The Stitch Regulation sensor is exposed, which is not good.

Trust me, if the quilt didn’t cover the sensors, the stitch consistency was not good. How to fix it? You could have even more backing, but that’s not always practical. I realized that if I took a small piece of muslin and placed it near the edge of my fabric as I approached the sensors, the sensor would continue to register.

I placed the small piece of muslin on my table runner so it moved at the same speed as the table runner and kept the stitches consistent. Problem solved!!!

Using a small piece of extra fabric to keep the Stitch Regulation sensor covered

Another feature I love about the ruler is the 45-degree line at the two ends. The line comes in handy as I near the edge of the table runner to ensure my starts and stops are lining up properly.

The 45-degree line is a good reference for diagonal lines of stitching.

Here’s another tip for straight line quilting, whether with ruler work or a walking foot on the domestic sewing machine. I do one straight line in one direction near the middle of the project, and then I do a second straight line in the opposite direction. This process helps to secure the quilt in quarters and prevents the top and backing from becoming skewed during the quilting process.

Then as you quilt subsequent lines, in the same direction as the first line you made, ensure there are no tucks on the back as you cross the second line of stitching. If there is, remove them and redo that section. I check the back frequently to ensure there are no issues. No one wants to rip!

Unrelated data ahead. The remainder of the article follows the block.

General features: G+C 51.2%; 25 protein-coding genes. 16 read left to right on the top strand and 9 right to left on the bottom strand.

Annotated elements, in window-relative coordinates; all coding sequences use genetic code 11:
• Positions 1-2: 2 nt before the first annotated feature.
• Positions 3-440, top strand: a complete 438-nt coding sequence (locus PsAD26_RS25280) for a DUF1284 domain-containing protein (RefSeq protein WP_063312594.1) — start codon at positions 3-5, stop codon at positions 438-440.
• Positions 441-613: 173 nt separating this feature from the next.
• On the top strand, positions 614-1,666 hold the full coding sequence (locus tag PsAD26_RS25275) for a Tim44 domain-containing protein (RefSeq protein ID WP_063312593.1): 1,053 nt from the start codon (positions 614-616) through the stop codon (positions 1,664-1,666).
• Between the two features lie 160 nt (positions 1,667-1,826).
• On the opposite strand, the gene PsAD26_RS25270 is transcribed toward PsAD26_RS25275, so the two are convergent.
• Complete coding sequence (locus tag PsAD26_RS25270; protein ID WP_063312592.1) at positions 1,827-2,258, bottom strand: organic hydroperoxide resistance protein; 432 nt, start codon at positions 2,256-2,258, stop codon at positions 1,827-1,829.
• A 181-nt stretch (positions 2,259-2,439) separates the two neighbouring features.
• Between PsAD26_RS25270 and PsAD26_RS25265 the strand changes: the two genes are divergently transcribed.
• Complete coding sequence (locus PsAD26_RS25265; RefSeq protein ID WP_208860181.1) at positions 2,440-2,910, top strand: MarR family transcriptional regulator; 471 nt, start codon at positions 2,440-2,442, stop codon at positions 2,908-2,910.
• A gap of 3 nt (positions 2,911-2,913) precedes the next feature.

Ensure there are no tucks in the back as your straight lines of quilting cross each other.

And how does the tension look on the back? I used a gold thread in the bobbin and black thread on the top. Yep – I like to test the tension to the max, and it looks pretty darn good. No major tension adjustments were necessary. Notice how the backing is nice and flat, with no ripples or tucks between the lines of stitching.

The tension on the back of the project is perfect.

Wow! Quilting the table runner didn’t take very long at all, and it was so easy with so much room in the throat space. The ruler didn’t tip as the entire surface was large and flat. Free motion quilting is no longer a four-letter word when you have the right tools!

Well, that wraps up another day with the Husqvarna Viking PLATINUM™ Q160. It was so much fun, and tomorrow is the last day where I’ll talk about more of the optional accessory feet and something very unique that I never thought about until I read the instructions on one of the feet. So be sure to come back!

Have a great day!


This is part 4 of 5 in this series

Go back to part 3: How to make free motion quilting a smooth operation [Tips and Tools]

Go to part 5: 3 Husqvarna Viking accessory feet to make free motion quilting FUN and EASY

Related posts

3 Husqvarna Viking accessory feet to make free motion quilting FUN and EASY

How to make free motion quilting a smooth operation [Tips and Tools]

Exploring the features and benefits of the Husqvarna Viking PLATINUM™ Q160